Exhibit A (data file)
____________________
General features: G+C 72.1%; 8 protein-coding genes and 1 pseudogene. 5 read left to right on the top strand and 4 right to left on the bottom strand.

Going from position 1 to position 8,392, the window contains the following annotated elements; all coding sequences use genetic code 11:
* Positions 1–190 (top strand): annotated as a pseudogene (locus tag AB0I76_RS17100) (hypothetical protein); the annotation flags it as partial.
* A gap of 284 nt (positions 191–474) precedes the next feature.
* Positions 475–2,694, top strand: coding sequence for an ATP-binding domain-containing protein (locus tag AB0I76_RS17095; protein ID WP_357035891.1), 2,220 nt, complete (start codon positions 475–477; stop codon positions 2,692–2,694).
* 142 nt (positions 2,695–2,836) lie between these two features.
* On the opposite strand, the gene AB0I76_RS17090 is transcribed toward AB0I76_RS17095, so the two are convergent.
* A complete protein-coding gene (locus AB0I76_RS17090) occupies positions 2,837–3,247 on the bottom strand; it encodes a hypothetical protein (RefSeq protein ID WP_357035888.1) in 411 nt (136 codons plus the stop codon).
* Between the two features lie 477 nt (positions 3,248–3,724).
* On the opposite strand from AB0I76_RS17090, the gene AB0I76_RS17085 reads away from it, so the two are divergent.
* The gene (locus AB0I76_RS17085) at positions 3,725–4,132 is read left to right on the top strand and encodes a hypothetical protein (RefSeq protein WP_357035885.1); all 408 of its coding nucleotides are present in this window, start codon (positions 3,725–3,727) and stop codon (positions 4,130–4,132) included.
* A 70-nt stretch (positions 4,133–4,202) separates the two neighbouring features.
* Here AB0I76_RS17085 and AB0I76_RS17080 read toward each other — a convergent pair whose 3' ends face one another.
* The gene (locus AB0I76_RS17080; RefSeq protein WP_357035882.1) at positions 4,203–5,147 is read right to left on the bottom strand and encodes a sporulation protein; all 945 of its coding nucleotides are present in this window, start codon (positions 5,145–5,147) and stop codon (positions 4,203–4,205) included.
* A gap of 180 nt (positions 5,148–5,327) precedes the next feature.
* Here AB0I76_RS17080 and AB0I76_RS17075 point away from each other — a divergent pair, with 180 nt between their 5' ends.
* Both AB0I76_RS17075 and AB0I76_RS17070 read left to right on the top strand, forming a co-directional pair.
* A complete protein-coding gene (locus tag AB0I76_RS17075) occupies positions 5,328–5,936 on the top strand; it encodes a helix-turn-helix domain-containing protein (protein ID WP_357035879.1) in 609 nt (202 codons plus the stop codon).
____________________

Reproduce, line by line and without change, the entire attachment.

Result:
General features: G+C 72.1%; 8 protein-coding genes and 1 pseudogene. 5 read left to right on the top strand and 4 right to left on the bottom strand.

Going from position 1 to position 8,392, the window contains the following annotated elements; all coding sequences use genetic code 11:
* Positions 1–190 (top strand): annotated as a pseudogene (locus tag AB0I76_RS17100) (hypothetical protein); the annotation flags it as partial.
* A gap of 284 nt (positions 191–474) precedes the next feature.
* Positions 475–2,694, top strand: coding sequence for an ATP-binding domain-containing protein (locus tag AB0I76_RS17095; protein ID WP_357035891.1), 2,220 nt, complete (start codon positions 475–477; stop codon positions 2,692–2,694).
* 142 nt (positions 2,695–2,836) lie between these two features.
* On the opposite strand, the gene AB0I76_RS17090 is transcribed toward AB0I76_RS17095, so the two are convergent.
* A complete protein-coding gene (locus AB0I76_RS17090) occupies positions 2,837–3,247 on the bottom strand; it encodes a hypothetical protein (RefSeq protein ID WP_357035888.1) in 411 nt (136 codons plus the stop codon).
* Between the two features lie 477 nt (positions 3,248–3,724).
* On the opposite strand from AB0I76_RS17090, the gene AB0I76_RS17085 reads away from it, so the two are divergent.
* The gene (locus AB0I76_RS17085) at positions 3,725–4,132 is read left to right on the top strand and encodes a hypothetical protein (RefSeq protein WP_357035885.1); all 408 of its coding nucleotides are present in this window, start codon (positions 3,725–3,727) and stop codon (positions 4,130–4,132) included.
* A 70-nt stretch (positions 4,133–4,202) separates the two neighbouring features.
* Here AB0I76_RS17085 and AB0I76_RS17080 read toward each other — a convergent pair whose 3' ends face one another.
* The gene (locus AB0I76_RS17080; RefSeq protein WP_357035882.1) at positions 4,203–5,147 is read right to left on the bottom strand and encodes a sporulation protein; all 945 of its coding nucleotides are present in this window, start codon (positions 5,145–5,147) and stop codon (positions 4,203–4,205) included.
* A gap of 180 nt (positions 5,148–5,327) precedes the next feature.
* Here AB0I76_RS17080 and AB0I76_RS17075 point away from each other — a divergent pair, with 180 nt between their 5' ends.
* Both AB0I76_RS17075 and AB0I76_RS17070 read left to right on the top strand, forming a co-directional pair.
* A complete protein-coding gene (locus tag AB0I76_RS17075) occupies positions 5,328–5,936 on the top strand; it encodes a helix-turn-helix domain-containing protein (protein ID WP_357035879.1) in 609 nt (202 codons plus the stop codon).